The song has it’s origins in the hot sweltering summer. Mel Tormé arrived for a writing session in July 1945, at the lake house of his writing partner, Bob Wells. He noticed the first four lines of the now famous song, written on a note pad on the top of the piano.
When he asked Wells about the lyrics, he replied “it’s so…hot,, I thought I’d writing something to cool myself off,” Wells replied. “All I could think of was Christmas and cold weather.”
The “chestnuts roasting on an open fire” image was a memory from Wells’ childhood in Boston, when there’d be vendors on street corners at Christmas, serving up paper cones full of roasted chestnuts.
Tormé realized he was onto something and sat down at the piano and began to compose the melody for the song. Wells took the pen and paper and began to furiously write the lyrics flowing out of him.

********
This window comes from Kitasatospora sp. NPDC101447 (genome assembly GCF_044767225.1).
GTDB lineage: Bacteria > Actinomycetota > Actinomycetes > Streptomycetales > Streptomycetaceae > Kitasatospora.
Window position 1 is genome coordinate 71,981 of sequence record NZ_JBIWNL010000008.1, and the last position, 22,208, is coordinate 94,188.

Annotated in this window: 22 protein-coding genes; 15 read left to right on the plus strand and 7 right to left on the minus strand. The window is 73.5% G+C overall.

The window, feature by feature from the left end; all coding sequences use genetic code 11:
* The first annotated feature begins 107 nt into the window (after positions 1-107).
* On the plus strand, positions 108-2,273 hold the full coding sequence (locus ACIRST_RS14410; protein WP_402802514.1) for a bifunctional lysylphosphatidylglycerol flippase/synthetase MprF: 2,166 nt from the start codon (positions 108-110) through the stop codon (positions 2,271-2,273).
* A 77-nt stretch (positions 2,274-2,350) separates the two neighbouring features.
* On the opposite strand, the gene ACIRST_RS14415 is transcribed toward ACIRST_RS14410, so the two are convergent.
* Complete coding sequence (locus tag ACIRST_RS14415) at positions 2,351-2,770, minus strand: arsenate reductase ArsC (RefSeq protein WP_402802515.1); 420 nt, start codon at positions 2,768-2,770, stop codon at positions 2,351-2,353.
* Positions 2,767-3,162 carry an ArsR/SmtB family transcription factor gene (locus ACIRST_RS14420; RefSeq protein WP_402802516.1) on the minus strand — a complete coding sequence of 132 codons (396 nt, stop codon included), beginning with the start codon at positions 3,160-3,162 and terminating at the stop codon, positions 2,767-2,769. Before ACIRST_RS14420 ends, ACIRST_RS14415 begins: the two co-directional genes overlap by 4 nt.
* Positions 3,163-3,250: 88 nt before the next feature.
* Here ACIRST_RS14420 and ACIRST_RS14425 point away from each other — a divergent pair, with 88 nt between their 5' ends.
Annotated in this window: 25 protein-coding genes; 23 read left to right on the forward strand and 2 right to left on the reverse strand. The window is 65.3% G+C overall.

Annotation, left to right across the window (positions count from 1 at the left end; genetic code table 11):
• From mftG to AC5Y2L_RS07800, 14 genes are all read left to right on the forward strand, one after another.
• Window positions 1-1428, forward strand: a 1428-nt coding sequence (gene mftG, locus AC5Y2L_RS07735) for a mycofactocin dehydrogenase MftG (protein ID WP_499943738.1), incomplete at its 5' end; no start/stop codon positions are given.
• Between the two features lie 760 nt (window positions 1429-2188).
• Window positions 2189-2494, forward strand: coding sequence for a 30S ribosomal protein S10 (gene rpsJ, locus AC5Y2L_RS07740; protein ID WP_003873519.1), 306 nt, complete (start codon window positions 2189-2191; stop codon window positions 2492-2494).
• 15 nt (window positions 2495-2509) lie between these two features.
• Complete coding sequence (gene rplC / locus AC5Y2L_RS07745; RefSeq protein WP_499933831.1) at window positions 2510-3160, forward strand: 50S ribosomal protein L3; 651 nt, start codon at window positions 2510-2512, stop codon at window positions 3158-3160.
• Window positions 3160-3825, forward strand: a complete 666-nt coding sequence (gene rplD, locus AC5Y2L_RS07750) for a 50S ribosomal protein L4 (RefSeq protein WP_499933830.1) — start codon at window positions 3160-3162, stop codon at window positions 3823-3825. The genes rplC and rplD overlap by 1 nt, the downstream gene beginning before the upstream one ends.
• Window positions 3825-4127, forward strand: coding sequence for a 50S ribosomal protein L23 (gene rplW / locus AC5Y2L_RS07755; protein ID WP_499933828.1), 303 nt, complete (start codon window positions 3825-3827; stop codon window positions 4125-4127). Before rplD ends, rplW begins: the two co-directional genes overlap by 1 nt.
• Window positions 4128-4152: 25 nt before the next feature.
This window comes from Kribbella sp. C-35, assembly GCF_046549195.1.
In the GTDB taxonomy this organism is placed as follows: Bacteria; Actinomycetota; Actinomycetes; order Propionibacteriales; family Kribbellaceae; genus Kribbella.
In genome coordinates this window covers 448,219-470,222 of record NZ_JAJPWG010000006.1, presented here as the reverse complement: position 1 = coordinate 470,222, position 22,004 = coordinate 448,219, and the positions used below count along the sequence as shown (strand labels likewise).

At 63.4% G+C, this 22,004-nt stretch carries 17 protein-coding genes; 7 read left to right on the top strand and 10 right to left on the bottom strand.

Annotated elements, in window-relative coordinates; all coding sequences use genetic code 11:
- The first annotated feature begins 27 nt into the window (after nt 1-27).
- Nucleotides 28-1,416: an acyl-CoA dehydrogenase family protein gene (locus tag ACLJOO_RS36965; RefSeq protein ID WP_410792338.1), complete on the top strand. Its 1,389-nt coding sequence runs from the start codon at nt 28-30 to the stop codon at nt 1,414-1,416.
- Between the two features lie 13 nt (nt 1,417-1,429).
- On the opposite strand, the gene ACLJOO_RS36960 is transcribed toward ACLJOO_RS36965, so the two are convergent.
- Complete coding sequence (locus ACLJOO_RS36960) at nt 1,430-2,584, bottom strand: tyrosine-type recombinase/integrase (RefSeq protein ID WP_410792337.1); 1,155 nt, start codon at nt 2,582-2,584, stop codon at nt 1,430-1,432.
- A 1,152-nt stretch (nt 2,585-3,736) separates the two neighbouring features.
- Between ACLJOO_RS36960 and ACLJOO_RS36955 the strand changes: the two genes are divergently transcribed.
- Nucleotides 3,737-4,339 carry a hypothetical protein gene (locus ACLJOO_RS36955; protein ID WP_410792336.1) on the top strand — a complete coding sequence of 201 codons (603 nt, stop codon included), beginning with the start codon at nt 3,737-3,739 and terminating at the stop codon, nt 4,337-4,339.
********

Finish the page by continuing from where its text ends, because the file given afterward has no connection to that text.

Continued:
As Tormé relates in his autobiography, “Improbable though it may sound, ‘The Christmas Song’ was completed about 45 minutes later. Excitedly, we called Carlos Gastel [manager of Nat Cole and Peggy Lee], sped into Hollywood, played it for him, then for [lyricist] Johnny Burke, and then for Nat Cole, who fell in love with the tune. It took a full year for him to get into a studio to record it, but his record finally came out in late fall of 1946; and the rest could be called our financial pleasure.”
Cole would go on to record the song four more times over the years. The final, 1960, version is the holiday standard we are familiar with today. While Nat King Cole’s version is the best known, Mel Tormé also recorded and released several versions of the Christmas hit.
The song has also been known by the titles Chestnuts Roasting on an Open Fire and Merry Christmas to You.